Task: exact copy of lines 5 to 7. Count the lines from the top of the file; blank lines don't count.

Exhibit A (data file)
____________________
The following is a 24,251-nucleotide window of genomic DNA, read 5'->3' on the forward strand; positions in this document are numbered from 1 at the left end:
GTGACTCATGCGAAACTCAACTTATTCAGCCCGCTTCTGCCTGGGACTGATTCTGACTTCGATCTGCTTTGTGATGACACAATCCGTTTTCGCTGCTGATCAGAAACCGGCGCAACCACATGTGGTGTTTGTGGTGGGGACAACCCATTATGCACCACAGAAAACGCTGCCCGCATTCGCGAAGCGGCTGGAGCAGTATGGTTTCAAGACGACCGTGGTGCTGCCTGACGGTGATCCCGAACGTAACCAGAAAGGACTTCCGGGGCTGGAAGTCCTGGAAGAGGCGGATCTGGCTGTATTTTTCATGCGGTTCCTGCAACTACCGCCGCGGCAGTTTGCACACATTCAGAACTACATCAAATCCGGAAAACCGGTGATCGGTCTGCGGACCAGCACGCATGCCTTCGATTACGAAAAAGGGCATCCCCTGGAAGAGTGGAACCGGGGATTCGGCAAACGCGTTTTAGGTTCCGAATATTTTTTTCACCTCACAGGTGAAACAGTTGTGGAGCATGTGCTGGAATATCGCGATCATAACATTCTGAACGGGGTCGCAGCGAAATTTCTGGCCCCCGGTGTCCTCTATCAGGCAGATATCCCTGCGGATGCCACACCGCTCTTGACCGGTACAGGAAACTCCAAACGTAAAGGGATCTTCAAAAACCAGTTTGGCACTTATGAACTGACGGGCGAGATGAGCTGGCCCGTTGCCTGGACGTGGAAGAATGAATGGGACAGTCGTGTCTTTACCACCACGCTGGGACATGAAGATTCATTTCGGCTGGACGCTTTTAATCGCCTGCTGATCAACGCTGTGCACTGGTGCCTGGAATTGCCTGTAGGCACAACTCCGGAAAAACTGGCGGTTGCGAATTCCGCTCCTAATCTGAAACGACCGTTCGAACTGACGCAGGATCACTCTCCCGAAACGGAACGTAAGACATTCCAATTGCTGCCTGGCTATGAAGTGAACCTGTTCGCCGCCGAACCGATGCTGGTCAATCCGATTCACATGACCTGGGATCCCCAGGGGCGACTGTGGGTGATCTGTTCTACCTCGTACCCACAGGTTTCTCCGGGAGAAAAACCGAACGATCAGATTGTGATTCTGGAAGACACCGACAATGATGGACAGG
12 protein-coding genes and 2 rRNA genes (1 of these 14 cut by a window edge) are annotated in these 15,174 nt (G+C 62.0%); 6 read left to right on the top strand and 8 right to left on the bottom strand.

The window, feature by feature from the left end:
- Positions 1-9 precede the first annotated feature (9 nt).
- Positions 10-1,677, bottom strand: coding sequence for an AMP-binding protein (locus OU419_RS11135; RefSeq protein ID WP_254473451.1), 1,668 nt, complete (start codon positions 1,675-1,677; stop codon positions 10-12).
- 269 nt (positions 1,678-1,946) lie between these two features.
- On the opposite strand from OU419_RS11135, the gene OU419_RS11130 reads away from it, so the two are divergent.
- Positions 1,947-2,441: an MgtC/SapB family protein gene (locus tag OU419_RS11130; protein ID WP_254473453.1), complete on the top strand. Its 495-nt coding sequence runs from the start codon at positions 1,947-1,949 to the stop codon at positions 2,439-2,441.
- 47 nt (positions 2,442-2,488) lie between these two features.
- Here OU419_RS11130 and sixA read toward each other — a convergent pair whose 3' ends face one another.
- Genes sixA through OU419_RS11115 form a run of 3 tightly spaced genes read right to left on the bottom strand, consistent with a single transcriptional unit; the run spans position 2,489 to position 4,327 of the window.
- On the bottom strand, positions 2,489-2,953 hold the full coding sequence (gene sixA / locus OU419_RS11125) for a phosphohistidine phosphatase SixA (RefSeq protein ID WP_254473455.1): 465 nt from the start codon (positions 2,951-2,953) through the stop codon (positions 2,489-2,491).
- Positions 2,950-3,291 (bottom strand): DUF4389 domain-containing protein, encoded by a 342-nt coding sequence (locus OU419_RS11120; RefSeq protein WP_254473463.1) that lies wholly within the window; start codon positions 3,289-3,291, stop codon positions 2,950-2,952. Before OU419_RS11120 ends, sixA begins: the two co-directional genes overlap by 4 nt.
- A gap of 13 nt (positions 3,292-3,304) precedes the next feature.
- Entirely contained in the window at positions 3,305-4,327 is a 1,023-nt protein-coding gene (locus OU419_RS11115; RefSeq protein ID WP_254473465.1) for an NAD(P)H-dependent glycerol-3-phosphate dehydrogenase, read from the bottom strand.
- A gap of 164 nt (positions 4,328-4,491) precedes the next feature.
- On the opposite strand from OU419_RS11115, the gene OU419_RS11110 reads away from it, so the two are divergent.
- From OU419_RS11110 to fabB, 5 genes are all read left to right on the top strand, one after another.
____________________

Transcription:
- Positions 1-9 precede the first annotated feature (9 nt).
- Positions 10-1,677, bottom strand: coding sequence for an AMP-binding protein (locus OU419_RS11135; RefSeq protein ID WP_254473451.1), 1,668 nt, complete (start codon positions 1,675-1,677; stop codon positions 10-12).
- 269 nt (positions 1,678-1,946) lie between these two features.